What happens with AquaBounty’s genetically modified salmon will have repercussions for other genetically modified animals, but it is already having an effect on GM politics in the United States. The US federal regulatory system is set up largely as an ex post system, where problems are dealt with after the fact and few precautionary elements are included. With a lack of post-release monitoring by regulatory agencies, the premise of controlling problems only after they are discovered is flawed. When the potential consequences of release are particularly troubling, as with escaped genetically modified fish into sensitive ecosystems or accidental release of pharm crops into the food system, a precautionary approach requires understanding the likelihood of containment, and the impacts of even low level gene escape.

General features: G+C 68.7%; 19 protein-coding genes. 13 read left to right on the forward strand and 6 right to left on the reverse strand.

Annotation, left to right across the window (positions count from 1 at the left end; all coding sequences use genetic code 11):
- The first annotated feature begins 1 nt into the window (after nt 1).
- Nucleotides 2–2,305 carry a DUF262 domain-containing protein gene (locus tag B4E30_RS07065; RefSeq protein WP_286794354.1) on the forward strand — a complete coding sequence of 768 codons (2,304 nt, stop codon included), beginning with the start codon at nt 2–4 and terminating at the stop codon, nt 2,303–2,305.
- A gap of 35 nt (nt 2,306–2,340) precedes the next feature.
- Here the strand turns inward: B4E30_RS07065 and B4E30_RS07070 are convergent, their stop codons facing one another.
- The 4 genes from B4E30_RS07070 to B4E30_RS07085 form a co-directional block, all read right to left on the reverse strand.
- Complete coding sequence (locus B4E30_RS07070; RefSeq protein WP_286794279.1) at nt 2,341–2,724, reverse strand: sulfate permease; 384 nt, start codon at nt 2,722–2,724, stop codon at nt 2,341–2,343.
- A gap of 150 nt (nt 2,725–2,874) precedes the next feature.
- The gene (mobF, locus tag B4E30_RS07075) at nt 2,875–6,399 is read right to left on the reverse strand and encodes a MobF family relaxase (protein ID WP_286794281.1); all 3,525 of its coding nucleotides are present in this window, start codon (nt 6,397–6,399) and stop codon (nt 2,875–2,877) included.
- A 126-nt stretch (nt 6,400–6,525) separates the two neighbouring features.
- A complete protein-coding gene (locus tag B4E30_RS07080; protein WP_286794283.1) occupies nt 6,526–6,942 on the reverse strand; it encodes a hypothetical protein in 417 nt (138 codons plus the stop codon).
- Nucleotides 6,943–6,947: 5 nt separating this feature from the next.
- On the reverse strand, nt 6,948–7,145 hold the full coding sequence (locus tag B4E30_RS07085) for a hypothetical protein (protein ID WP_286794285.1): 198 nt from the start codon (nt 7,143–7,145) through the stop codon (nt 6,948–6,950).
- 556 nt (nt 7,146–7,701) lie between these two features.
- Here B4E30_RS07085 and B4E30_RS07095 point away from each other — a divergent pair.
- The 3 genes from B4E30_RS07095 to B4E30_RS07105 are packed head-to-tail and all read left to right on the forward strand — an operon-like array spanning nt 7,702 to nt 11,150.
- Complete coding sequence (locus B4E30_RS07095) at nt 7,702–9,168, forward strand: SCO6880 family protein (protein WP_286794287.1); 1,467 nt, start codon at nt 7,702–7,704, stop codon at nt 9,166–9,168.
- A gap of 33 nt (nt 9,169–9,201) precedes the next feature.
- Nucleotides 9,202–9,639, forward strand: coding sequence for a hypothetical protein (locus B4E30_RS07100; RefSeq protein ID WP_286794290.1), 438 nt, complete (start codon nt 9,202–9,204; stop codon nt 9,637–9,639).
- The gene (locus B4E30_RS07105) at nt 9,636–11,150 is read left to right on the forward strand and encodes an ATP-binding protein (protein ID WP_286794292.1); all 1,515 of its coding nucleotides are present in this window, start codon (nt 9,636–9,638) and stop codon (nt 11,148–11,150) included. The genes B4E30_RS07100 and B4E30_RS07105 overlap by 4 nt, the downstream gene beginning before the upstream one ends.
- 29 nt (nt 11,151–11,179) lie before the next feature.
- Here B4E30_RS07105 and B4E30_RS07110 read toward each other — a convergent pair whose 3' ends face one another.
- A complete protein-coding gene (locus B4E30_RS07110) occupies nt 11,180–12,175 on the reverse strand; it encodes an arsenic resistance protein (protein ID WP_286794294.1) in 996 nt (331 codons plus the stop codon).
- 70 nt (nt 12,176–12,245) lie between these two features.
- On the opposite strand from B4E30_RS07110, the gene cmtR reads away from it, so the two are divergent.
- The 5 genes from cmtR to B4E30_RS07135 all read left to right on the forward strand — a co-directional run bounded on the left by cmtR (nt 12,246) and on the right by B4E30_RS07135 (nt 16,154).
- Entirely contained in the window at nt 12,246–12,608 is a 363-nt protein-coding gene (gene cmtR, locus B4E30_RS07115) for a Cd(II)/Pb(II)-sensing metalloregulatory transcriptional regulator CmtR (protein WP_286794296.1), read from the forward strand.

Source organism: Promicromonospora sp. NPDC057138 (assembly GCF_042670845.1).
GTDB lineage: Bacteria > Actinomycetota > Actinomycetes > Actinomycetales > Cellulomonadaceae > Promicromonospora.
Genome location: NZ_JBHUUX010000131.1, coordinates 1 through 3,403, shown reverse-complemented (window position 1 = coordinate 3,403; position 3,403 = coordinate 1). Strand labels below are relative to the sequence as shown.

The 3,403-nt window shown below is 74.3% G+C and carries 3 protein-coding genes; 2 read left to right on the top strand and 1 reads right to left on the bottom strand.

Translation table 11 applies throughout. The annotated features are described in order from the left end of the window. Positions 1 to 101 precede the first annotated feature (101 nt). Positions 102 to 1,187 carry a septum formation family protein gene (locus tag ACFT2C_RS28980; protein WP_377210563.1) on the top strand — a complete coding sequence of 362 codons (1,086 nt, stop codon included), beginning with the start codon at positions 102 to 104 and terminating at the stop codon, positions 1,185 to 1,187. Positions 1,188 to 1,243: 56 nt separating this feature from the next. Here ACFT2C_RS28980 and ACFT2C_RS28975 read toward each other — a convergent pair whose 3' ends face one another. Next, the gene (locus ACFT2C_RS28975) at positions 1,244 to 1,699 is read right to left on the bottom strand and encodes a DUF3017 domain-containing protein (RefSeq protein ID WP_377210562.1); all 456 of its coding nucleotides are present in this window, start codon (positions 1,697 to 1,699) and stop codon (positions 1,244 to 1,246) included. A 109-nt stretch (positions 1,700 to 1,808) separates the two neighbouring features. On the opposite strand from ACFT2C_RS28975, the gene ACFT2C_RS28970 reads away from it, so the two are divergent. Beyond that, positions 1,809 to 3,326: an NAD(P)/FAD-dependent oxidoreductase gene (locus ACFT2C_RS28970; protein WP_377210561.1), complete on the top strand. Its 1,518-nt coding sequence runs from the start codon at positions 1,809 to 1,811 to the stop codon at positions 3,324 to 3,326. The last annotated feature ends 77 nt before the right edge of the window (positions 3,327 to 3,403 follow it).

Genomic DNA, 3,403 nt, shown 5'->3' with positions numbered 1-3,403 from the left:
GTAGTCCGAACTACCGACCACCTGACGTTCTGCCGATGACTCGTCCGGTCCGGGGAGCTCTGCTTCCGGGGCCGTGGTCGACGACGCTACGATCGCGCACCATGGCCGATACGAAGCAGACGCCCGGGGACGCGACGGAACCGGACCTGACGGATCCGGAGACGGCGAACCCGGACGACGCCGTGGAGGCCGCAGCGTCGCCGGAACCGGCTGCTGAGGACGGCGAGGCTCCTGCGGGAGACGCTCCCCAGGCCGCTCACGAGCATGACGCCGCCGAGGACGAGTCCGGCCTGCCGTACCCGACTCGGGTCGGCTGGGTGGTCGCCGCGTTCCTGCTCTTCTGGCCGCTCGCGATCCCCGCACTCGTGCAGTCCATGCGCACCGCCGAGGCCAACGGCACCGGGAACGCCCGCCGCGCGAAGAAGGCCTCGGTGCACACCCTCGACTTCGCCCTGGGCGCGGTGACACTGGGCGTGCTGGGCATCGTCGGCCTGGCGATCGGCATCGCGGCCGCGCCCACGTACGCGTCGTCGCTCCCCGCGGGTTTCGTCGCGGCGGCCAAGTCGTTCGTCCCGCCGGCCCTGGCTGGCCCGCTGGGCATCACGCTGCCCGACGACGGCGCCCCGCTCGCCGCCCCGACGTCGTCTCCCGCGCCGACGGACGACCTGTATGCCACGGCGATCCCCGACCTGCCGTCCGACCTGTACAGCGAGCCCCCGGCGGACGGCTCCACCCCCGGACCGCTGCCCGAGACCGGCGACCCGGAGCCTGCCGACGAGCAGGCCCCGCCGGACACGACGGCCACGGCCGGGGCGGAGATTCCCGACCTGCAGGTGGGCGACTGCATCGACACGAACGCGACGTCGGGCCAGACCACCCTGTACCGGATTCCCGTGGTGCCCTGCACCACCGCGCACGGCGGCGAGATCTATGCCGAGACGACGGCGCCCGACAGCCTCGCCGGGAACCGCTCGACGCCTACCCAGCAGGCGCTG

Activists have therefore not only been pressuring the FDA not to approve the AquAdvantage® salmon without considerable further study, but have also supported bills introduced in the US Congress, subnational bans and labeling efforts, and legal action. Thus far, the genetically modified salmon is still swimming in circles. And in the meantime, the fight over the fish has generated media and public attention to the broader question of what role GMOs should play in the future of food.
For more information, see Ocean Conservancy’s nifty infographic about genetically modified salmon, with more information at this site, as well as the Just Label It campaign at http://justlabelit.org/ to support labeling for all genetically modified products.
Note: Images show a comparison between genetically modified and regular Coho salmon at one year. Photo credit: Bob Devlin
Frankenfish pin handed out by Senator Mark Begich (D-AK) for Halloween. Photo credit: Mark Begich